One time there was a very powerful warrior. He was tall, strong and fearless. He practiced with the sword and bow every day until he achieved great mastery, and few (if any) were able to defeat him. It did not matter how many opponents he faced, nor what weapons they weilded.
If they shot arrows at him, he would cut them out of the air with his sword before they hit anything.
If they came at him as a group, he would just chase them like a fox chasing a bunch of chickens in a hen house. He looked for greater and more powerful warriors to fight until he was able to beat anyone at will.
The warrior became drunk on his power. He started to lose the love and respect for life, as he had become numb to the struggle. To him it was live or die, eat or be eaten. An eye for an eye.
People saw his power and lack of empathy and began to resent and fear the warrior. He took their fear as a sign of weakness and pushed them away thinking them unimportant.
One day the warrior met an old man who beat him easilly even though they seemed weak and frail. The powerful warrior was suprised and enraged that an old man with a simple wooden walking stick had defeated him, with his sharp sword and keen eyes.
The great warrior flew into a rage and with all the strength he could muster, battered down the old man until he was too weak to defend himself with his walking stick, and finally, the great warrior hew him down like a farmer cutting down a sapling with a sharp axe.
The warrior looked down at what he had won. For the first time he felt nothing. No thrill or elation followed. No mirth or pride. No sadness or regret. Just nothing.
As the warrior looked around, he saw the devistation he had made. The fearful people hid and plotted how to rid themselves of this cursed demon that once was a good kind man, and children ran from him to hide. Even the rats hated him and no living creature would be near him.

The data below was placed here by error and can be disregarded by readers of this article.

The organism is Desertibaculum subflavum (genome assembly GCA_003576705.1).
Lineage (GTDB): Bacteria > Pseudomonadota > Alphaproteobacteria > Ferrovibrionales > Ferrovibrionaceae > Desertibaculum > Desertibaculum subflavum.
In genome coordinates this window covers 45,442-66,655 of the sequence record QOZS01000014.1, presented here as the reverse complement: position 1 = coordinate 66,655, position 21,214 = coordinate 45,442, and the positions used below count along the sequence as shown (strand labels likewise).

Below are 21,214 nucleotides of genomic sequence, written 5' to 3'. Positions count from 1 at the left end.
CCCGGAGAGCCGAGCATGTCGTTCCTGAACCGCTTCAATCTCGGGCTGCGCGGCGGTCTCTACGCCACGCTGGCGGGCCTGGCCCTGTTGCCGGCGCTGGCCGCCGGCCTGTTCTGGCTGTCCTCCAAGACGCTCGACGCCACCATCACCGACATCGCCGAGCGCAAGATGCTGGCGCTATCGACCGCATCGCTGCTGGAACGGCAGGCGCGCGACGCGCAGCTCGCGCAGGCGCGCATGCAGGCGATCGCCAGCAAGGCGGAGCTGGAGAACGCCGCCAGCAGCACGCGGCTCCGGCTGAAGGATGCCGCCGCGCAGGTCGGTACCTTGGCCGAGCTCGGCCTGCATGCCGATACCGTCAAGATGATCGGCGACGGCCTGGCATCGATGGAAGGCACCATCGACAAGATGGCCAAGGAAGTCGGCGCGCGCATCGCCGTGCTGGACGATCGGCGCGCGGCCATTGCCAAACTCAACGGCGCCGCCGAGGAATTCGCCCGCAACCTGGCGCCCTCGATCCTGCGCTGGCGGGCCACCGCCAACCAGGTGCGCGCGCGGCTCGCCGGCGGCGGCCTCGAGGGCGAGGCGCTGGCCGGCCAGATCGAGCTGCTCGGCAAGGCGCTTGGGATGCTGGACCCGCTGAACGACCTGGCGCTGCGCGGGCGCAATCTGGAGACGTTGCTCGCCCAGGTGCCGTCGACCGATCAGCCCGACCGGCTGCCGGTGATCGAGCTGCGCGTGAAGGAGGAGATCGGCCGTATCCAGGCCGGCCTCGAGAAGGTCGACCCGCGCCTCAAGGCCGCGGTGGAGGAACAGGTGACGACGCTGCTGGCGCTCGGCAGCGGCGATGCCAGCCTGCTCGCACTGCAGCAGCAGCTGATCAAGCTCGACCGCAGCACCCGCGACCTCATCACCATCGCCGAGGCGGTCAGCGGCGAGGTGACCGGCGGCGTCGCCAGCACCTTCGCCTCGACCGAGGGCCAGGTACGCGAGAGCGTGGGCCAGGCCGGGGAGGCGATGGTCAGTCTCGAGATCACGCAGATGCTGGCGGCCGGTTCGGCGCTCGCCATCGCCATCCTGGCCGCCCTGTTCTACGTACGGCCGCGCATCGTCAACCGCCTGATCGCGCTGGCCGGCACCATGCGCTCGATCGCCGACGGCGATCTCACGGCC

The warrior suddenly realized that he had become lost in the red fury and darkness of the mind that accompanies too much destruction. He felt that every victory he had ever won was a defeat.
The warrior put his sword away carefully and found a teacher to learn what he did not know. He could not understand why even though he defeated the old man he lost his self respect. He could not really understand anything until he understood himself.
Later on, after much study and prayer, he did achieve enlightenment, a lightness of the soul and a love for all things living. He paid his debts said his goodbyes, and journeyed to the City of Good Neighbors where he lived in peace, in harmony with all of his neighbors, never to fear, or war again, and always to eat really delicious take-out from time to time.
To this day, the old man keeps his sword, and few (if any) are able to out-eat him.
A man is born gentle and weak.
At his death he is hard and stiff.
Green plants are tender and filled with sap.
At their death they are withered and dry.
Therefore the stiff and unbending is the disciple of death.
The gentle and yielding is the disciple of life.
Thus an army without flexibility never wins a battle.
A tree that is unbending is easily broken.
The hard and strong will fall.
The soft and weak will overcome.
Tao Te Ching by Lao Tsu
Translation by Ray Burgess